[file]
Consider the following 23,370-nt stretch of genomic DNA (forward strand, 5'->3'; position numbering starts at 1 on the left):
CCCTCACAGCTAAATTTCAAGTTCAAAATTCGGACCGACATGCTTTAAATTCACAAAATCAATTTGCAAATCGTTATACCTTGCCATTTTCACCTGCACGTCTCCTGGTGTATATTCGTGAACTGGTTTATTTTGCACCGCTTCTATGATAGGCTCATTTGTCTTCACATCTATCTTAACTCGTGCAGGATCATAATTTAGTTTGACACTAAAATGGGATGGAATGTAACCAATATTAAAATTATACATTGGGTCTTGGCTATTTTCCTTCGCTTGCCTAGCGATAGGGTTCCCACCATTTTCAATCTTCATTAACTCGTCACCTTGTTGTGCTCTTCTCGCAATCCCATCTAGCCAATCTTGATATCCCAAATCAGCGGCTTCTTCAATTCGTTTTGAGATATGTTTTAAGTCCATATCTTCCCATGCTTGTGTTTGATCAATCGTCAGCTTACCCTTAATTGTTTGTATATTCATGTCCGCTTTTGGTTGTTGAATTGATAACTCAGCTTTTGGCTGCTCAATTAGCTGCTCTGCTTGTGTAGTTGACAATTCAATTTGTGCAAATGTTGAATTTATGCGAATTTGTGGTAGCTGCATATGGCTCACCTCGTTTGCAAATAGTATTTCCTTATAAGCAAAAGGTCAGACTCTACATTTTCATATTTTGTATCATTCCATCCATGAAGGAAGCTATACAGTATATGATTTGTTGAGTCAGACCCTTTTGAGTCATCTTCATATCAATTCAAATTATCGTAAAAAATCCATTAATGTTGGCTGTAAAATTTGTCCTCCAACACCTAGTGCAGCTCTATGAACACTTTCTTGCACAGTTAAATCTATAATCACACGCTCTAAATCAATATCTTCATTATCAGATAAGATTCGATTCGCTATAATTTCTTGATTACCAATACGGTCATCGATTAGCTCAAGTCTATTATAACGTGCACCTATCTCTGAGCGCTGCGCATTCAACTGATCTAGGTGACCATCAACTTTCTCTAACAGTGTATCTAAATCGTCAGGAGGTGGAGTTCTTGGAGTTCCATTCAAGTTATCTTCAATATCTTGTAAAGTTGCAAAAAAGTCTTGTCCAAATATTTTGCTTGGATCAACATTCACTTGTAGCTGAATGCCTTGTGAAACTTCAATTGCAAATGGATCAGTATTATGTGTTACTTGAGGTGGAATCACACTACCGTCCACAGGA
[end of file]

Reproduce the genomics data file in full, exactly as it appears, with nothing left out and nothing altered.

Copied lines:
Consider the following 23,370-nt stretch of genomic DNA (forward strand, 5'->3'; position numbering starts at 1 on the left):
CCCTCACAGCTAAATTTCAAGTTCAAAATTCGGACCGACATGCTTTAAATTCACAAAATCAATTTGCAAATCGTTATACCTTGCCATTTTCACCTGCACGTCTCCTGGTGTATATTCGTGAACTGGTTTATTTTGCACCGCTTCTATGATAGGCTCATTTGTCTTCACATCTATCTTAACTCGTGCAGGATCATAATTTAGTTTGACACTAAAATGGGATGGAATGTAACCAATATTAAAATTATACATTGGGTCTTGGCTATTTTCCTTCGCTTGCCTAGCGATAGGGTTCCCACCATTTTCAATCTTCATTAACTCGTCACCTTGTTGTGCTCTTCTCGCAATCCCATCTAGCCAATCTTGATATCCCAAATCAGCGGCTTCTTCAATTCGTTTTGAGATATGTTTTAAGTCCATATCTTCCCATGCTTGTGTTTGATCAATCGTCAGCTTACCCTTAATTGTTTGTATATTCATGTCCGCTTTTGGTTGTTGAATTGATAACTCAGCTTTTGGCTGCTCAATTAGCTGCTCTGCTTGTGTAGTTGACAATTCAATTTGTGCAAATGTTGAATTTATGCGAATTTGTGGTAGCTGCATATGGCTCACCTCGTTTGCAAATAGTATTTCCTTATAAGCAAAAGGTCAGACTCTACATTTTCATATTTTGTATCATTCCATCCATGAAGGAAGCTATACAGTATATGATTTGTTGAGTCAGACCCTTTTGAGTCATCTTCATATCAATTCAAATTATCGTAAAAAATCCATTAATGTTGGCTGTAAAATTTGTCCTCCAACACCTAGTGCAGCTCTATGAACACTTTCTTGCACAGTTAAATCTATAATCACACGCTCTAAATCAATATCTTCATTATCAGATAAGATTCGATTCGCTATAATTTCTTGATTACCAATACGGTCATCGATTAGCTCAAGTCTATTATAACGTGCACCTATCTCTGAGCGCTGCGCATTCAACTGATCTAGGTGACCATCAACTTTCTCTAACAGTGTATCTAAATCGTCAGGAGGTGGAGTTCTTGGAGTTCCATTCAAGTTATCTTCAATATCTTGTAAAGTTGCAAAAAAGTCTTGTCCAAATATTTTGCTTGGATCAACATTCACTTGTAGCTGAATGCCTTGTGAAACTTCAATTGCAAATGGATCAGTATTATGTGTTACTTGAGGTGGAATCACACTACCGTCCACAGGA